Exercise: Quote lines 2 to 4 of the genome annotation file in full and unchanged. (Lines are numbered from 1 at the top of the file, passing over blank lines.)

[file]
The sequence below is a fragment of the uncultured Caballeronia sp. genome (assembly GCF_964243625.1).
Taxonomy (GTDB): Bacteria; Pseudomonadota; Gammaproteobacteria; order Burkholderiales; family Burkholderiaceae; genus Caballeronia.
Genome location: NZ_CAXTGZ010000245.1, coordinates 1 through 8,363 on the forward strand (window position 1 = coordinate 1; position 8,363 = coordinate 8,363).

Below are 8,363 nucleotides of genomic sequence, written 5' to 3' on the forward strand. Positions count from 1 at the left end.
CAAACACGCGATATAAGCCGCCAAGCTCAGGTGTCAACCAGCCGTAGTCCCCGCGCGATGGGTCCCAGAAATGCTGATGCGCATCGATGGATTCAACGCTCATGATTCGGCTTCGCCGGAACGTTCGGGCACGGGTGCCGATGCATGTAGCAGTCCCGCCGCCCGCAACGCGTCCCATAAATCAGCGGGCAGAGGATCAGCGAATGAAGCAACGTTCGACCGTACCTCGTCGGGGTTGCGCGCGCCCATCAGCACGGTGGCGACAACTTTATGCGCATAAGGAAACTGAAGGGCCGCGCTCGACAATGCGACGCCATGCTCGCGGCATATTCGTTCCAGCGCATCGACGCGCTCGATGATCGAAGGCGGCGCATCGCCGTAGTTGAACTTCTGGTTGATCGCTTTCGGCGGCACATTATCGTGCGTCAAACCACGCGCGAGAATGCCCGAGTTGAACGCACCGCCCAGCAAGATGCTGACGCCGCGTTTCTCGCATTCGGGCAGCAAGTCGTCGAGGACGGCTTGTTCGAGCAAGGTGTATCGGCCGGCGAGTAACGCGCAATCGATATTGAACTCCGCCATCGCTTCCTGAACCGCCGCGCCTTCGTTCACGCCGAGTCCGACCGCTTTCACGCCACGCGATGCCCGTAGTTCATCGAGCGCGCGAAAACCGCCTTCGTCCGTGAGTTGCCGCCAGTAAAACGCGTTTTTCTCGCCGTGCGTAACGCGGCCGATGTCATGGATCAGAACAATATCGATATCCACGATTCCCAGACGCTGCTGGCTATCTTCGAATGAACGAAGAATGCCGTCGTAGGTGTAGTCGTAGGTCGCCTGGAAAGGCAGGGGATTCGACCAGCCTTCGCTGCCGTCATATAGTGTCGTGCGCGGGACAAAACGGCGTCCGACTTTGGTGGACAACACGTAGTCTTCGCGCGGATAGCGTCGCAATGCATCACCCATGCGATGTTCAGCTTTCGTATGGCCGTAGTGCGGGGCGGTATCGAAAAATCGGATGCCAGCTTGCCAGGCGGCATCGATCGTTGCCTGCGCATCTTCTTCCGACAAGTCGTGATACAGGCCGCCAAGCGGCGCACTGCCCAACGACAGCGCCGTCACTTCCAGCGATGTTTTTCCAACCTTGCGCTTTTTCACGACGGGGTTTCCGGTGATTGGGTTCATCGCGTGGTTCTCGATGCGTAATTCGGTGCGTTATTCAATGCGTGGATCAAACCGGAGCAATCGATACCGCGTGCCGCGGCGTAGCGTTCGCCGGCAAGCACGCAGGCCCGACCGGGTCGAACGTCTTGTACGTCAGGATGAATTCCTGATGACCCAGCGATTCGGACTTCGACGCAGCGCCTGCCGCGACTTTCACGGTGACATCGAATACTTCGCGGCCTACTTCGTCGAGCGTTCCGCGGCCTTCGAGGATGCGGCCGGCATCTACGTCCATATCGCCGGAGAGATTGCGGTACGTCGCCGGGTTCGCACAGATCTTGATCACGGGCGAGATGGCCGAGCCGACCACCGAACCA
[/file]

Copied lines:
Taxonomy (GTDB): Bacteria; Pseudomonadota; Gammaproteobacteria; order Burkholderiales; family Burkholderiaceae; genus Caballeronia.
Genome location: NZ_CAXTGZ010000245.1, coordinates 1 through 8,363 on the forward strand (window position 1 = coordinate 1; position 8,363 = coordinate 8,363).

Below are 8,363 nucleotides of genomic sequence, written 5' to 3' on the forward strand. Positions count from 1 at the left end.